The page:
4 Techniques That Increase IVF Success

 July 12th, 2016
  

infertility ivf4 Techniques That Increase IVF Success

By Dr. John Storment, Medical Director at Fertility Answers

In vitro fertilization, or IVF, effectively treats many causes of male and female infertility. IVF can be an excellent option for many patients who have struggled to get pregnant with other fertility treatments. It is an especially successful treatment for women with tubal issues, endometriosis or polycystic ovarian syndrome. For women of advancing maternal age, IVF is also very successful with the use of donor egg. Men with low sperm counts and couples with inherited diseases also benefit from IVF.

IVF has been around since the mid 1980’s to treat couples experiencing infertility. Back then, the chances of bringing home a baby after IVF was a dismal 10%, less than what you would expect from Mother Nature at about 20%. Today, over 190,000 IVF cycles are conducted in the U.S., with average live birth rates of over 32% for women of all ages. Younger women with younger eggs have even better success, with live birth rates approaching 50%.

What has accounted for this incredible increase in success with IVF? Most notably are the new techniques that have arisen over the last several years that offer the possibility of improving a patient’s odds of having a baby through IVF. Let’s take a look at some of these success-boosting techniques.

Assisted Hatching

Sometimes viable embryos do not implant in uterine wall simply because they are unable to break free from their surrounding “jelly coat,” called the zona pellucida. We perform assisted hatching in the lab right before embryo transfer using a laser to create a hole in the zona. This allows the embryo to “hatch” and make contact with the lining of the uterus and implant.

Intracytoplasmic Sperm Injection

We first used ICSI, or intracytoplasmic sperm injection, to treat cases of severe male factor infertility. In this technique, a single sperm is injected into the cytoplasm (interior) of the egg. Today, the use of ICSI is now routinely applied to a wide range of clinical situations whenever there is a possibility that fertilization may not occur. Such situations may include unexplained infertility or when frozen sperm samples survive their thaw poorly. Further, ICSI is used in any case where there is an extreme need to maximize normal fertilization, such as when a woman has only a few eggs retrieved.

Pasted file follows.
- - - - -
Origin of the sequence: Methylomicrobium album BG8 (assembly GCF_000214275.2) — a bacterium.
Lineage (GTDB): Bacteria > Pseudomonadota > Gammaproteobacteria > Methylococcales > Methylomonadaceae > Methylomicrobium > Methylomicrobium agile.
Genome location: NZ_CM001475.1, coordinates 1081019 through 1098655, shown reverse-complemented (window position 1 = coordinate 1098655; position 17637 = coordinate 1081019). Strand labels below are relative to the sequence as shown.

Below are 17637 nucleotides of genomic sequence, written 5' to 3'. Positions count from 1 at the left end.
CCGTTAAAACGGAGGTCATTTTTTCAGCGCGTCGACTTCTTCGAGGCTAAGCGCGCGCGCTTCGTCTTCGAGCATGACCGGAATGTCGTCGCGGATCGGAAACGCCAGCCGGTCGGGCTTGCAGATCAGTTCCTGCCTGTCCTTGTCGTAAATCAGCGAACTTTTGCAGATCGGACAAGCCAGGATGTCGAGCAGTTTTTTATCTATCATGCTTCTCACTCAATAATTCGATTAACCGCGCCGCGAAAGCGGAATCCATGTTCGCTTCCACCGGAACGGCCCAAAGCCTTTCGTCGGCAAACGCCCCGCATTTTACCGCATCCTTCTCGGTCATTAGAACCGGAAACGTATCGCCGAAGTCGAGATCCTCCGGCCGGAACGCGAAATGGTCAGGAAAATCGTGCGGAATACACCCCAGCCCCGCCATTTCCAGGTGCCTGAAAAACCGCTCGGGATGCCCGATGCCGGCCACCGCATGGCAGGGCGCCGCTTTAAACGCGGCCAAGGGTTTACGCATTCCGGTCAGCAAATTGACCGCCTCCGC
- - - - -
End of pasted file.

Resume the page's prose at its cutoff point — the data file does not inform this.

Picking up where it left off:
“Freeze All Embryos” IVF Cycle

In the past, we preferred to perform fresh embryo transfers for most patients because the embryos had a better chance of implanting and developing into a baby than frozen embryos did. However, over the past several years, vitrification techniques for freezing and thawing embryos have improved so much that frozen embryos now have an equal or perhaps better chance of implanting than fresh embryos.

When there is a planned “freeze all embryos” IVF cycle, the developing embryos are frozen via vitrification and stored until they are transferred at a later time. This technique is especially beneficial for women at risk of hyper ovarian stimulation caused by the medications used to produce multiple eggs during the cycle. We have found that high hormone levels associated with ovarian stimulation might affect the lining of the uterus, making it less likely for the transferred embryos to implant. We see this particularly in patients who develop higher progesterone levels earlier in the ovarian stimulation cycle.

Preimplantation Genetic Screening (PGS)

PGS helps us answer the question of which embryos have the greatest potential to become a healthy pregnancy and baby. Humans have 23 pairs of chromosomes, inheriting one copy of each chromosome from either parent. When sperm fertilizes an egg, it creates an embryo which should consist of 23 chromosomes from the mother and 23 chromosomes from the father. But often, embryos are created with too many or too few chromosomes. This is a major cause of miscarriage and increases dramatically with maternal age. One of the most common examples is Down Syndrome, or Trisomy 21, which is caused by the presence of a third copy of chromosome 21.

PGS gives the patient two advantages. First, it allows us to be 99% certain the embryo has the correct number of chromosomes thereby increasing the chance for a healthy pregnancy. Second, it allows the patient to transfer only ONE embryo thereby decreasing the chance of twins (which have a much higher rate of complications). The pregnancy rate of transferring just one embryo that has undergone PGS and deemed chromosomally normal is the same as transferring two embryos that are not tested.

If you are planning to use in vitro fertilization in your treatment of infertility, ask your Fertility Answers physician for more information on these techniques and if they may be the right for your cycle.

Fertility Expert John StormentDr. John Storment is the Medical Director at Fertility Answers and sees patients in both our Lafayette and Baton Rouge Fertility clinics

 

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Age and Infertility Blocked tubes Endometriosis Genetics & Infertility Infertility IVF Male Infertility PCOS Unexplained Infertility

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